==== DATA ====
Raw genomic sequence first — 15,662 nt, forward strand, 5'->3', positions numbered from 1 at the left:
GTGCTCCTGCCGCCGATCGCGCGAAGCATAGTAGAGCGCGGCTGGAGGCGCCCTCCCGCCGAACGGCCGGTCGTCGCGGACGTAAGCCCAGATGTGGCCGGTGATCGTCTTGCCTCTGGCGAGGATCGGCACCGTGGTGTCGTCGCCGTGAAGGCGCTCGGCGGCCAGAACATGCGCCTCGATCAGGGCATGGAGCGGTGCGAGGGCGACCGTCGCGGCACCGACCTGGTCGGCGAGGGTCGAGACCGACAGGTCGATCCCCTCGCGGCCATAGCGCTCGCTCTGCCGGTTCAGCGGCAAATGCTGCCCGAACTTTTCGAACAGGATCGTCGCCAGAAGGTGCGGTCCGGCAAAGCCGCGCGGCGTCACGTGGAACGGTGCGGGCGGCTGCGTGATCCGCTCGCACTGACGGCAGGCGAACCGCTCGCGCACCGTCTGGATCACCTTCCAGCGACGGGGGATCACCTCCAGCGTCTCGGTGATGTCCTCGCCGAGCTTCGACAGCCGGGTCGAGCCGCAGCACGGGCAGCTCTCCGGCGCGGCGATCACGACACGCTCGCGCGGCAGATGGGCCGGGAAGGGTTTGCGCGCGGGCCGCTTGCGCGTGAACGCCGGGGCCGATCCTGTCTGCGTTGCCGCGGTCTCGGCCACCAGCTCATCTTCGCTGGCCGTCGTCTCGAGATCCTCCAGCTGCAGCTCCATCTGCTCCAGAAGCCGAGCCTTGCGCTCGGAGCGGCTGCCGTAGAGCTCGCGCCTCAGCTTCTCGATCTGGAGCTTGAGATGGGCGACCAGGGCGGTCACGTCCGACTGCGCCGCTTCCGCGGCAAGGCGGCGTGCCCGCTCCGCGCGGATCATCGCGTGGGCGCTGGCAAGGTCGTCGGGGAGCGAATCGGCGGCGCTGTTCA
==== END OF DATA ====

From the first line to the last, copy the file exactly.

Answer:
Raw genomic sequence first — 15,662 nt, forward strand, 5'->3', positions numbered from 1 at the left:
GTGCTCCTGCCGCCGATCGCGCGAAGCATAGTAGAGCGCGGCTGGAGGCGCCCTCCCGCCGAACGGCCGGTCGTCGCGGACGTAAGCCCAGATGTGGCCGGTGATCGTCTTGCCTCTGGCGAGGATCGGCACCGTGGTGTCGTCGCCGTGAAGGCGCTCGGCGGCCAGAACATGCGCCTCGATCAGGGCATGGAGCGGTGCGAGGGCGACCGTCGCGGCACCGACCTGGTCGGCGAGGGTCGAGACCGACAGGTCGATCCCCTCGCGGCCATAGCGCTCGCTCTGCCGGTTCAGCGGCAAATGCTGCCCGAACTTTTCGAACAGGATCGTCGCCAGAAGGTGCGGTCCGGCAAAGCCGCGCGGCGTCACGTGGAACGGTGCGGGCGGCTGCGTGATCCGCTCGCACTGACGGCAGGCGAACCGCTCGCGCACCGTCTGGATCACCTTCCAGCGACGGGGGATCACCTCCAGCGTCTCGGTGATGTCCTCGCCGAGCTTCGACAGCCGGGTCGAGCCGCAGCACGGGCAGCTCTCCGGCGCGGCGATCACGACACGCTCGCGCGGCAGATGGGCCGGGAAGGGTTTGCGCGCGGGCCGCTTGCGCGTGAACGCCGGGGCCGATCCTGTCTGCGTTGCCGCGGTCTCGGCCACCAGCTCATCTTCGCTGGCCGTCGTCTCGAGATCCTCCAGCTGCAGCTCCATCTGCTCCAGAAGCCGAGCCTTGCGCTCGGAGCGGCTGCCGTAGAGCTCGCGCCTCAGCTTCTCGATCTGGAGCTTGAGATGGGCGACCAGGGCGGTCACGTCCGACTGCGCCGCTTCCGCGGCAAGGCGGCGTGCCCGCTCCGCGCGGATCATCGCGTGGGCGCTGGCAAGGTCGTCGGGGAGCGAATCGGCGGCGCTGTTCA